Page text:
Lawrence Reiter, PhD, of the University of Tennessee Health Science Center (UTHSC), has received a grant totaling $108,000 from the Foundation for Prader-Willi Research. The purpose of the study is to use a dental pulp stem cell system developed by Dr. Reiter to find gene expression changes in the nerve cells of individuals with Prader-Willi syndrome, both with and without autism. The outcome of this research could potentially identify therapeutic targets for the treatment of both Prader-Willi syndrome and autism in the future.
Dr. Reiter is an associate professor in the Departments of Neurology, Pediatrics, as well as Anatomy and Neurobiology in the UTHSC College of Medicine.
Dr. Reiter’s laboratory has been using stem cells extracted from the dental pulp of primary or “baby” teeth to make nerve cells. He uses these nerves to study several different syndromes related to autism such as 15q Duplication syndrome, the presence of an extra chromosome that can lead to developmental disabilities; and Angelman syndrome, a neurogenetic disorder often misdiagnosed as autism or cerebral palsy that causes developmental delay and seizures along with other health problems. Dr. Reiter’s latest interest is Prader-Willi syndrome, a disorder that is the leading genetic cause of childhood obesity. The syndrome is also known to cause intellectual disabilities.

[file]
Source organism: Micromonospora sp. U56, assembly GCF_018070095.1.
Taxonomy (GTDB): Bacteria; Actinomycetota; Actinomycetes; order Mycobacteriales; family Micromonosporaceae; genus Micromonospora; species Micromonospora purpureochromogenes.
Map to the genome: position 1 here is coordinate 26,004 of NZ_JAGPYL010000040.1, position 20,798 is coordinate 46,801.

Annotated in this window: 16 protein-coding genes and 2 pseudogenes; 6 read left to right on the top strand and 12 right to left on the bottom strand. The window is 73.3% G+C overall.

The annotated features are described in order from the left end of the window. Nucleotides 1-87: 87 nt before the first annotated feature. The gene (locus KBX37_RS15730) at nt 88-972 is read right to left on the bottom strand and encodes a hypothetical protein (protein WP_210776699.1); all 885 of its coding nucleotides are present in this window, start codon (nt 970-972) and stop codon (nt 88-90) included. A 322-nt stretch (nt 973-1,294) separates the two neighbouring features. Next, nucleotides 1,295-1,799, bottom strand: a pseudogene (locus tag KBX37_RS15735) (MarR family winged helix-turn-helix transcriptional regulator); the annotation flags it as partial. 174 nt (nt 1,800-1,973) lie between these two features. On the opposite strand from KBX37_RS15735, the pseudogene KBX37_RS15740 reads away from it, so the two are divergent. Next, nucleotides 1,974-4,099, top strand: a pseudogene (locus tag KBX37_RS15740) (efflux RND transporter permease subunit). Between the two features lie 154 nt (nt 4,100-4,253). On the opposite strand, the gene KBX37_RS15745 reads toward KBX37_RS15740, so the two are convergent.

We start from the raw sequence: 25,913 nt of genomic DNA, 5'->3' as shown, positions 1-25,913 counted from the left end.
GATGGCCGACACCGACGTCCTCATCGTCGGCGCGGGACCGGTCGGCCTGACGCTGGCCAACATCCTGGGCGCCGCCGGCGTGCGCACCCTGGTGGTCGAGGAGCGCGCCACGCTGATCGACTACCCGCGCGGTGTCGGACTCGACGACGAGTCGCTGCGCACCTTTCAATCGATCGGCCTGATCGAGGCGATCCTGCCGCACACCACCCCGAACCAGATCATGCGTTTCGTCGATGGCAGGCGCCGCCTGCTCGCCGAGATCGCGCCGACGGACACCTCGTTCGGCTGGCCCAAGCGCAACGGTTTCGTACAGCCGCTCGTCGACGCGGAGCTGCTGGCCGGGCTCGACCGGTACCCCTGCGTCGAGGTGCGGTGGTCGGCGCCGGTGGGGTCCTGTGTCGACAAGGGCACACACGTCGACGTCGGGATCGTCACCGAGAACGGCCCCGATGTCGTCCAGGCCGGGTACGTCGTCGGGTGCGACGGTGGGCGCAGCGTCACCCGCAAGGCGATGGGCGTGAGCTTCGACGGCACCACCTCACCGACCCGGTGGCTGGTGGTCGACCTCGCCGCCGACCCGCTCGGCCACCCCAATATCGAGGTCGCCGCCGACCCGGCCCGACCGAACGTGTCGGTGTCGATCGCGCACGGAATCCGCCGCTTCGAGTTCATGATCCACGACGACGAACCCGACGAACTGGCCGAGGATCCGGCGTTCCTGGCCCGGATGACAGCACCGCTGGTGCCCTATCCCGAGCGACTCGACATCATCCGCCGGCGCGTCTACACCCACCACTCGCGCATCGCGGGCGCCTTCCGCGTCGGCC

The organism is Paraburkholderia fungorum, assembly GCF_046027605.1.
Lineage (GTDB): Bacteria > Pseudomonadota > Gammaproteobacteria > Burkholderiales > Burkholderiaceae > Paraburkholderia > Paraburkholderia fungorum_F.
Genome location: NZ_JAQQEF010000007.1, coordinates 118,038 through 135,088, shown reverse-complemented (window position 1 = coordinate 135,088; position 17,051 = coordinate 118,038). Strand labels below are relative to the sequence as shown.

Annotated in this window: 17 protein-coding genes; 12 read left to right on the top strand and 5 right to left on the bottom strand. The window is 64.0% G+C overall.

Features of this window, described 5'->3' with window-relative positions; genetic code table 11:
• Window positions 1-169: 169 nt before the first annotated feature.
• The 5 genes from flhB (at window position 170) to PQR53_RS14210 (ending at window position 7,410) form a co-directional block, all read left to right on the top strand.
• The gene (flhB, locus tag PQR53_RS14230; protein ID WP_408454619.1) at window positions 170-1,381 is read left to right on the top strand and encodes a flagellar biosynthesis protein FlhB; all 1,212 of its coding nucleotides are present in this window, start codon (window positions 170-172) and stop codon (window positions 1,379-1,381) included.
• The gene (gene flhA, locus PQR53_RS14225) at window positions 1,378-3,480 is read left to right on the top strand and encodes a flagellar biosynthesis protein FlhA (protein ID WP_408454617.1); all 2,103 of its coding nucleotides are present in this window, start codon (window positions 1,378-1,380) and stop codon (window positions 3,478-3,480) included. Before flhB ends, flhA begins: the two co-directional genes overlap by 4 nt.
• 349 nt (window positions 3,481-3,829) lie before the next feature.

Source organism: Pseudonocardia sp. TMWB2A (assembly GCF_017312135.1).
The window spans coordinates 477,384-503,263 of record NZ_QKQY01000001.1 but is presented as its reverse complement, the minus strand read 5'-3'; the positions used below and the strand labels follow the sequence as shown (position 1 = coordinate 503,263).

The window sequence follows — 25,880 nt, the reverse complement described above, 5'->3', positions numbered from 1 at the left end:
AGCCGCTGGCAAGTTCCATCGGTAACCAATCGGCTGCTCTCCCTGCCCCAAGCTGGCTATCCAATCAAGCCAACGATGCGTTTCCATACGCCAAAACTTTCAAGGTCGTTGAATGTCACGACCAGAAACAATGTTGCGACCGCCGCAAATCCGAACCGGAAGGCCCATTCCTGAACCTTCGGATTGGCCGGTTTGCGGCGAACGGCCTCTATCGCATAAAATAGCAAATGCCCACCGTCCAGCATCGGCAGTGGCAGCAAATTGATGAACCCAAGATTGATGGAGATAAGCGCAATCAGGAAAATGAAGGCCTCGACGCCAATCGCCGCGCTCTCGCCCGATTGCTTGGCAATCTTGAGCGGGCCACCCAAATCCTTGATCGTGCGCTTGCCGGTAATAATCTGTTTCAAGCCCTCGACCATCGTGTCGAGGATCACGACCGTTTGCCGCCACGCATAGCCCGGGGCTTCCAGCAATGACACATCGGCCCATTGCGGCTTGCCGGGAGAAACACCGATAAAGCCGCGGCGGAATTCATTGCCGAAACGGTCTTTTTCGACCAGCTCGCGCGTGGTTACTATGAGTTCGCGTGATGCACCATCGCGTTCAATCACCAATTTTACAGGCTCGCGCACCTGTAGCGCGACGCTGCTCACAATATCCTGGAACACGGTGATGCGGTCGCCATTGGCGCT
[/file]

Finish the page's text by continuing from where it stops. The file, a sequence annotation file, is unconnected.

The project is titled “Gene Expression Analysis in PWS Subject Derived Dental Pulp Stem Cell Neurons.” The funds will be distributed over one year with the option for renewal.
“The impact of this work will be twofold,” said Dr. Reiter. “First, we will gain a better understanding of the underlying cause of Prader-Willi syndrome in neurons, and second, we will broaden our understanding of syndromic forms of autism, which is a major focus of my research efforts.”
The mission of the Foundation for Prader-Willi Research is to eliminate the challenges of Prader-Willi syndrome through the advancement of research. High-quality research will lead to more effective treatments and an eventual cure for this disorder. For more information, visit http://www.fpwr.org.